Impact Assessment from Medical School Deans on the Upcoming Pass/Fail USMLE Step 1 Score Reporting
Samuel M Manstein, MD; Darya D Kazei, MD; Elizabeth Laikhter, BA; Carly D Comer, MD; Eric Shiah, BA; Samuel J Lin, MD
Beth Israel Deaconess Medical Center, Boston, MA, USA
Background: The decision to change the USMLE Step 1 examination to pass/fail has been met with mixed reviews. Although there are compelling arguments from both sides, the impact on medical student education and residency match is unknown. To better understand how this transition will affect medical students, we surveyed medical school student affairs deans regarding their thoughts on the upcoming transition of Step 1 to Pass/Fail
Methods: A questionnaire was developed and emailed to medical school deans across the country. Deans were asked to rank the importance of the following after the Step 1 reporting change: Step 2 CK, clerkship grades, letters of recommendation, personal statement, medical school reputation, class rank, Medical Student Performance Evaluation (MSPE), and research. They were asked how the score change will affect the school curriculum, learning, diversity, and student mental health. Deans were asked to select 5 specialties they thought would be most affected
Results: 278 deans were emailed, and 46 submitted responses (16.5%). When ranking their perceived importance of a studentís residency application following the Step 1 change to Pass/Fail, the most frequent number 1 choice was Step 2 CK and the most frequent number 2 and 3 choices were clerkship grades. Research was most frequently selected as the least important. The majority of deans (93.48%, n = 43) felt that the change to Pass/Fail would benefit medical student education/learning environment; however, most (68.2%, n = 30) did not believe their school curriculum would change. Students applying to dermatology, neurosurgery, orthopedic surgery, ENT, and plastic surgery were felt to be most affected by the scoring change. The majority (95.65%, n=44) felt the scoring change would encourage opportunities for students outside of the classroom, however, 58.7% (n=27) felt it would not adequately address future diversity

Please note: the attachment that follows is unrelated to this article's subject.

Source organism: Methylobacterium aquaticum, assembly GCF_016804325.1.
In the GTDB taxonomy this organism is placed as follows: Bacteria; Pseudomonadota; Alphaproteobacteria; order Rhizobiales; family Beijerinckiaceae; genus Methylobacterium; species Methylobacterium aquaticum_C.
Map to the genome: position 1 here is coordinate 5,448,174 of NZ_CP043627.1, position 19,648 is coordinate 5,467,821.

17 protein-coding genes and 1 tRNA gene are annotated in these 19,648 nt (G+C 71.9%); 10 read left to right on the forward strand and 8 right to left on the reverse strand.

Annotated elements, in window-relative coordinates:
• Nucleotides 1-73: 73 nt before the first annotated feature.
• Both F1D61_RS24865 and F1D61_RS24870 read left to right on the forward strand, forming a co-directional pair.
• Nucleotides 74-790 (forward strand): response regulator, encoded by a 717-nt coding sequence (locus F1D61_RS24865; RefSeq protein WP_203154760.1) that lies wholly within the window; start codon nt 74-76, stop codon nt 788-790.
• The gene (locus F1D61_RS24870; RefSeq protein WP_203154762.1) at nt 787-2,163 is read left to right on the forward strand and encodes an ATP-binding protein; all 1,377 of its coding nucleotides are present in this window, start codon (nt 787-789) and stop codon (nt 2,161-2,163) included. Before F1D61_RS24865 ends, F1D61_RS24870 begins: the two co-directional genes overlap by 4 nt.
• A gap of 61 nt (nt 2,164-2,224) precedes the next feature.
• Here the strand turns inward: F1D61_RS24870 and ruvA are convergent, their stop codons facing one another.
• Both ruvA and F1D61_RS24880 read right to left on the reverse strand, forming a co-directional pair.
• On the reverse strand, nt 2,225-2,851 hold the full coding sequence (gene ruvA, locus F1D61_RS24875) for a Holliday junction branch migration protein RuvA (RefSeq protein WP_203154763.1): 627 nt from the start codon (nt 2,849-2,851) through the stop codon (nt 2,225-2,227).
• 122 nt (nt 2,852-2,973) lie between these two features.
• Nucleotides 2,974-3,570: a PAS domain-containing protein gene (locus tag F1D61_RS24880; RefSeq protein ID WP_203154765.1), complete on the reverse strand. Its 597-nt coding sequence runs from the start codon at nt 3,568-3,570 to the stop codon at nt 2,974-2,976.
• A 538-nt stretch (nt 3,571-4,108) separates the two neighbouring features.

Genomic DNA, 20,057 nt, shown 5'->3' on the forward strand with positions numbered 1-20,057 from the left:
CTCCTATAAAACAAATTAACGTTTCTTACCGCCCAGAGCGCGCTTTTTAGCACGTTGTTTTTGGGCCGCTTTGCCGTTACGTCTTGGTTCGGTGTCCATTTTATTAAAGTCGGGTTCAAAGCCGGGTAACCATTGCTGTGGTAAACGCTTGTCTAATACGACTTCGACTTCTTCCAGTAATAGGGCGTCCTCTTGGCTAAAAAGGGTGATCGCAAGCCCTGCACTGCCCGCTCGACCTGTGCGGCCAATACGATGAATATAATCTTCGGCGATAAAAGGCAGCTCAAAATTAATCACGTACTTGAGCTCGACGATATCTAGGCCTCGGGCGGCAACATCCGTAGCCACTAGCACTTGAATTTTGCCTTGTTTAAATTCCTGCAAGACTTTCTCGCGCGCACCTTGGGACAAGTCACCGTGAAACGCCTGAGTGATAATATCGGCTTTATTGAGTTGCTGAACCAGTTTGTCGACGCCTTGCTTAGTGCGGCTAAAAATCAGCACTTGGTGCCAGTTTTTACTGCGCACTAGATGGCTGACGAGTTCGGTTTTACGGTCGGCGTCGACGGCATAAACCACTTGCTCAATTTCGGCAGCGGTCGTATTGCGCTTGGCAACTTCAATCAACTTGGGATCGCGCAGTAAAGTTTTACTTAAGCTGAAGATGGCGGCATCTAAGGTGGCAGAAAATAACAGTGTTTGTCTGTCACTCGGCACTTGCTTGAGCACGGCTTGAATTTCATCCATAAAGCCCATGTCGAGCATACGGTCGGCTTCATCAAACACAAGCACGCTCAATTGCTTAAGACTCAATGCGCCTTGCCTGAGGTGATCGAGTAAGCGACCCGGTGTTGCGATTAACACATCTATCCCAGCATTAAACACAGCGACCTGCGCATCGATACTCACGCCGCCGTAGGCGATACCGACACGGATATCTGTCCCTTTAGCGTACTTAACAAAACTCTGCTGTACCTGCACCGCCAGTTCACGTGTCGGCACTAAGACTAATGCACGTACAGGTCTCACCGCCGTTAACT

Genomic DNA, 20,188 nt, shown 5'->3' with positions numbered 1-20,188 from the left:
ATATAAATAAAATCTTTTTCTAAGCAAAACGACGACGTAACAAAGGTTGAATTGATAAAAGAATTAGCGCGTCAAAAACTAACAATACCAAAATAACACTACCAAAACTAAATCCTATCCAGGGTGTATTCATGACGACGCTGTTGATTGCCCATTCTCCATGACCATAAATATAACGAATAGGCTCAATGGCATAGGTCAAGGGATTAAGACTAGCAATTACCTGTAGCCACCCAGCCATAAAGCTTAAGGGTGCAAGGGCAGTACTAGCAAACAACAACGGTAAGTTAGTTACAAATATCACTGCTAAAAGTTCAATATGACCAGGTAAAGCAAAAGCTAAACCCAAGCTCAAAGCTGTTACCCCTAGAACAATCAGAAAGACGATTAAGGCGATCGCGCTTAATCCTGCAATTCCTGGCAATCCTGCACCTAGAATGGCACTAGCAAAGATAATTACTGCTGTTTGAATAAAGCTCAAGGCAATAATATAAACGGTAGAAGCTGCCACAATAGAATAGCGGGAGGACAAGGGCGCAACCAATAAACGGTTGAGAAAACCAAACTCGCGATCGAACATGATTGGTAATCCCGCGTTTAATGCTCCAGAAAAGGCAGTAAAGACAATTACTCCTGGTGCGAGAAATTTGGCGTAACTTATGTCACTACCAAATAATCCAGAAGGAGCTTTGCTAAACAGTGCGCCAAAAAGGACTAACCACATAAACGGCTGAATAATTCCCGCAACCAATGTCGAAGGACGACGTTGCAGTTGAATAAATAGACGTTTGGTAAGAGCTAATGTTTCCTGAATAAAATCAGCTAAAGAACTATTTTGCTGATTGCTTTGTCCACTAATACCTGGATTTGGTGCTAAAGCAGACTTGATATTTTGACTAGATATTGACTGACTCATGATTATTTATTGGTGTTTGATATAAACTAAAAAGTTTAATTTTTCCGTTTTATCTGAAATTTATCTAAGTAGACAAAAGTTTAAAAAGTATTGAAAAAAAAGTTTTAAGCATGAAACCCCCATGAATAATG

Conclusion: The majority of deans feel the USMLE Step 1 change to pass/fail would benefit medical student education. Deans feel that students applying to traditionally more competitive specialties (i.e. programs with fewer overall residency positions available) will be most affected by this change, which is likely due to the importance those specialties currently place on Step 1 for the residency match.
Back to 2021 Abstracts